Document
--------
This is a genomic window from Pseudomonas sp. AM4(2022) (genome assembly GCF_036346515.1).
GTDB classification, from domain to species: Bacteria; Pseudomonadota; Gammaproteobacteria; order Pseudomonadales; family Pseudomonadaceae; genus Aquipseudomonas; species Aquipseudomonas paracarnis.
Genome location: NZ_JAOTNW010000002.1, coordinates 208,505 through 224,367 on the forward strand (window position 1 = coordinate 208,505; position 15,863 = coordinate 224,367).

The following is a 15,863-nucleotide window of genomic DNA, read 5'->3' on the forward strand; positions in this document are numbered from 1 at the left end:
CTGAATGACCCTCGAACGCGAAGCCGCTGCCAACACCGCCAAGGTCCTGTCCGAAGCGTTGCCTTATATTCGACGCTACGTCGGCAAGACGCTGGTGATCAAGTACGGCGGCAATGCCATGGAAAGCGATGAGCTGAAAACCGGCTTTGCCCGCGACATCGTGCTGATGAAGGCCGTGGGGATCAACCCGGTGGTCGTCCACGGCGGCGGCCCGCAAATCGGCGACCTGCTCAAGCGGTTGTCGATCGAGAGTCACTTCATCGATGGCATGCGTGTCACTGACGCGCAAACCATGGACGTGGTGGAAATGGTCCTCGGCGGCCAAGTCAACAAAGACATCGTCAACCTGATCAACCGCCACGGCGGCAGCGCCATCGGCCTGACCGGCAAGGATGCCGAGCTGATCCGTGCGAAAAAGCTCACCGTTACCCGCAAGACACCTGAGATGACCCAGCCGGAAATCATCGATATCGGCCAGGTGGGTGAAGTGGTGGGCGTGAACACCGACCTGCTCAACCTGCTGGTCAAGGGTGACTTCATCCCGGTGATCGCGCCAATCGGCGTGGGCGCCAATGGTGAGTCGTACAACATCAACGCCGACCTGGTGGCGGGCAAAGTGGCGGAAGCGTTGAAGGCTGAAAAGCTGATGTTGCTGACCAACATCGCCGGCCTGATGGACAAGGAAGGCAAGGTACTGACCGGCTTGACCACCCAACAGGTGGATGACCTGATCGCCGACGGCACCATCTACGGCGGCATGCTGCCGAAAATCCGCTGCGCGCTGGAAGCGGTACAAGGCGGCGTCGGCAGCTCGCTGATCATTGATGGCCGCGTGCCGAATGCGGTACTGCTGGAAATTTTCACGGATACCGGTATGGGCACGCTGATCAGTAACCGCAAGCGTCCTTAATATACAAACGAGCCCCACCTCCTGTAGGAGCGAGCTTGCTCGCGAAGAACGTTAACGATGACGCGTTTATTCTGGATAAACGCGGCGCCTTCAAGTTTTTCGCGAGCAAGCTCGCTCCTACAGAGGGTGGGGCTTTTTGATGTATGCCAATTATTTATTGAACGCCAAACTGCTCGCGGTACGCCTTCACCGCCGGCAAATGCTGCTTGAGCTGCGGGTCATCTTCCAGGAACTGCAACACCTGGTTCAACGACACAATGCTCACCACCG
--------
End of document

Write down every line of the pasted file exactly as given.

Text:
This is a genomic window from Pseudomonas sp. AM4(2022) (genome assembly GCF_036346515.1).
GTDB classification, from domain to species: Bacteria; Pseudomonadota; Gammaproteobacteria; order Pseudomonadales; family Pseudomonadaceae; genus Aquipseudomonas; species Aquipseudomonas paracarnis.
Genome location: NZ_JAOTNW010000002.1, coordinates 208,505 through 224,367 on the forward strand (window position 1 = coordinate 208,505; position 15,863 = coordinate 224,367).

The following is a 15,863-nucleotide window of genomic DNA, read 5'->3' on the forward strand; positions in this document are numbered from 1 at the left end:
CTGAATGACCCTCGAACGCGAAGCCGCTGCCAACACCGCCAAGGTCCTGTCCGAAGCGTTGCCTTATATTCGACGCTACGTCGGCAAGACGCTGGTGATCAAGTACGGCGGCAATGCCATGGAAAGCGATGAGCTGAAAACCGGCTTTGCCCGCGACATCGTGCTGATGAAGGCCGTGGGGATCAACCCGGTGGTCGTCCACGGCGGCGGCCCGCAAATCGGCGACCTGCTCAAGCGGTTGTCGATCGAGAGTCACTTCATCGATGGCATGCGTGTCACTGACGCGCAAACCATGGACGTGGTGGAAATGGTCCTCGGCGGCCAAGTCAACAAAGACATCGTCAACCTGATCAACCGCCACGGCGGCAGCGCCATCGGCCTGACCGGCAAGGATGCCGAGCTGATCCGTGCGAAAAAGCTCACCGTTACCCGCAAGACACCTGAGATGACCCAGCCGGAAATCATCGATATCGGCCAGGTGGGTGAAGTGGTGGGCGTGAACACCGACCTGCTCAACCTGCTGGTCAAGGGTGACTTCATCCCGGTGATCGCGCCAATCGGCGTGGGCGCCAATGGTGAGTCGTACAACATCAACGCCGACCTGGTGGCGGGCAAAGTGGCGGAAGCGTTGAAGGCTGAAAAGCTGATGTTGCTGACCAACATCGCCGGCCTGATGGACAAGGAAGGCAAGGTACTGACCGGCTTGACCACCCAACAGGTGGATGACCTGATCGCCGACGGCACCATCTACGGCGGCATGCTGCCGAAAATCCGCTGCGCGCTGGAAGCGGTACAAGGCGGCGTCGGCAGCTCGCTGATCATTGATGGCCGCGTGCCGAATGCGGTACTGCTGGAAATTTTCACGGATACCGGTATGGGCACGCTGATCAGTAACCGCAAGCGTCCTTAATATACAAACGAGCCCCACCTCCTGTAGGAGCGAGCTTGCTCGCGAAGAACGTTAACGATGACGCGTTTATTCTGGATAAACGCGGCGCCTTCAAGTTTTTCGCGAGCAAGCTCGCTCCTACAGAGGGTGGGGCTTTTTGATGTATGCCAATTATTTATTGAACGCCAAACTGCTCGCGGTACGCCTTCACCGCCGGCAAATGCTGCTTGAGCTGCGGGTCATCTTCCAGGAACTGCAACACCTGGTTCAACGACACAATGCTCACCACCG